Pediatric Anesthesiology 2018 Reviews

Friday Session IV
Global Pediatric Anesthesia and Surgery: Landscape, Pearls and Pitfalls

Reviewed by Andrea Gomez Morad, MD
Assistant in Perioperative Anesthesia and Pain Medicine
Department of Anesthesiology
Critical Care and Pain Medicine
Boston Children’s Hospital

Responsible participation on International Volunteer Surgical Teams
For the first time at a SPA meeting, we had the opportunity to attend a session dedicated to Global Pediatric Anesthesia. As part of this session Mark A. Singleton, MD (UCSF and Stanford, California) talked about the work of volunteers in surgical missions, the ethics and safety dilemmas encountered during these trips and added some recommendations of how to overcome those challenges.

The word “mission” originates back in 1598; it was first used to describe the process of sending priests or members of the Jesuit community abroad to establish schools and churches. The word derives from the Latin “missionem” that means “act of sending”.  Nowadays, mission trips are mainly voluntary and although many of them are still related to religious groups, the main drive of the volunteers doing these trips remains the desire to improve the lives of people who live in difficult circumstances.

Dr. Singleton mentioned that International volunteer surgical trips (widely know as surgical mission trips) have been performed for many years. Surgeons, anesthesia providers (anesthesiologists and certified registered nurse anesthetists), nurses, pediatricians, and other health care related workers are increasingly interested in helping resource-limited areas. Currently, there are hundreds of surgical mission trips happening every year. As expected, this increase in interest has caused an increase in regulations, laws and requirements in many countries making the process more difficult and requiring the creation of foundations with administrative staff to support those efforts.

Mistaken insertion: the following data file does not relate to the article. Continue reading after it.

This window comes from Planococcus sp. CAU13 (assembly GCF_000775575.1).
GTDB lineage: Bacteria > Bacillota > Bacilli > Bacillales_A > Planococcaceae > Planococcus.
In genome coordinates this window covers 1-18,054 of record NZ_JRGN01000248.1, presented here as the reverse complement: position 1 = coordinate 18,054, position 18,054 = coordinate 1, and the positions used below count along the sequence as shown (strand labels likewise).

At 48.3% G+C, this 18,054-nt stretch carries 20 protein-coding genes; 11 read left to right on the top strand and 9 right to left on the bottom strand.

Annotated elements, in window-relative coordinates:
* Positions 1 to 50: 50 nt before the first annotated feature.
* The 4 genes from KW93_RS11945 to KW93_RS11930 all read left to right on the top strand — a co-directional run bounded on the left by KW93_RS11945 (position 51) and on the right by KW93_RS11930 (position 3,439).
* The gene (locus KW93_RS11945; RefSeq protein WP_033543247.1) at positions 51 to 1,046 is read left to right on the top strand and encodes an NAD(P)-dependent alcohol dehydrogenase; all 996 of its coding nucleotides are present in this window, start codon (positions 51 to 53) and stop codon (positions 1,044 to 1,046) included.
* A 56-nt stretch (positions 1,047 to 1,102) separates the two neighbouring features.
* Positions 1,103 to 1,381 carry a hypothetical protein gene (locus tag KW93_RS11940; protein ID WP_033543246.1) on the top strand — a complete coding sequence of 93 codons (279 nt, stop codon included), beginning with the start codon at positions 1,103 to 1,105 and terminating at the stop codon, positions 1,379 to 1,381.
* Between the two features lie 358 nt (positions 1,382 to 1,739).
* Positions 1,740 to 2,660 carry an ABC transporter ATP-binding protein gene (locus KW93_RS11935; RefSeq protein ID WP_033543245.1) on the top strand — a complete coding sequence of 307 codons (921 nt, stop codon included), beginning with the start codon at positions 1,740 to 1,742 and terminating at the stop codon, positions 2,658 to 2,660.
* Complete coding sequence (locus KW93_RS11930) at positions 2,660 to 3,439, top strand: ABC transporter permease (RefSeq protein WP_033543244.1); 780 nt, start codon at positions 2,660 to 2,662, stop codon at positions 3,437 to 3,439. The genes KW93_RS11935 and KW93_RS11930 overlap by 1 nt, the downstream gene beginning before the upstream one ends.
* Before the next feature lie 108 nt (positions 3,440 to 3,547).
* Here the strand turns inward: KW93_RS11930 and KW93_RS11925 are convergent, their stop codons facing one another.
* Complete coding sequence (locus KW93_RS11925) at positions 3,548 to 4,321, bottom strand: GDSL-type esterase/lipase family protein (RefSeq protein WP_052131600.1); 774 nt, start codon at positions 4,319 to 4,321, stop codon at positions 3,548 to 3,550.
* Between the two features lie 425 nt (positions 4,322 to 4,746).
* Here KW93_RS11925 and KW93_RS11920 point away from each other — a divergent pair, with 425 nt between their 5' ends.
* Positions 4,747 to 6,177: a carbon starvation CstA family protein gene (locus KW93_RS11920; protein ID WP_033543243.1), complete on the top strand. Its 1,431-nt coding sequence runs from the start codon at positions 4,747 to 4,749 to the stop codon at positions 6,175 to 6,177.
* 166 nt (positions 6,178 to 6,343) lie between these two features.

Those of us who have participated in these mission trips understand that these trips are full of both rewarding experiences as well as occasional difficult moments. Despite a trip full of well-trained clinicians with good intentions, problems and complications arise. In order to improve the quality of the care provided on those trips, multiple guidelines have been developed to help guide these efforts. In addition, there are also global quality initiatives developed to look at outcomes from these types of trips to better understand the complications that occur and how to prevent them.

The most recent guidelines and checklists for short term missions in global pediatric surgery was published as a combined effort between the American Academy of Pediatrics (Delivery of Surgical Care Global Health Subcommittee), the American Pediatric Surgical Association (Global Pediatric Surgery Committee), the Society of Pediatric Anesthesia (Committee on International Education and Service), and the American Pediatric Surgical Nurses Association (Global Health Special Interest Group) in the Journal of Pediatric Surgery. Anyone interested in organizing or participating in short term pediatric surgical missions should read this article as its consensus recommendations are useful to ensure safety and quality of care provided.

Dr. Singleton emphasized that if you are interested to volunteer your talent and time, it is important to be prepared in many aspects. He emphasized the importance of the following:

  • Investigate licensing and credentialing privileges. Working overseas required a process that is different depending of the country you are working in; the activities to be performed during the mission need to be approved by the local government. Each country may have different legal and societal expectations.
  • Principles guiding our behavior and professional activities:  The mission of the organization that we are traveling with should be the foundation of the work that we do. It should always be expected to follow their guidelines and recommendations (information is usually provided by the organization before the trip).

Dr. Singleton recommended that procedures performed in those trips should only be the ones authorized by the organization and local authorities. He stressed that this is not the time to try new techniques or procedures. Expectations and requirements have changed over the years especially since more academic and medical centers have become involved in global health activities. The issue of liability was something we used to not worry about but has become more relevant as more trainees and large institutions become involved in this type of work.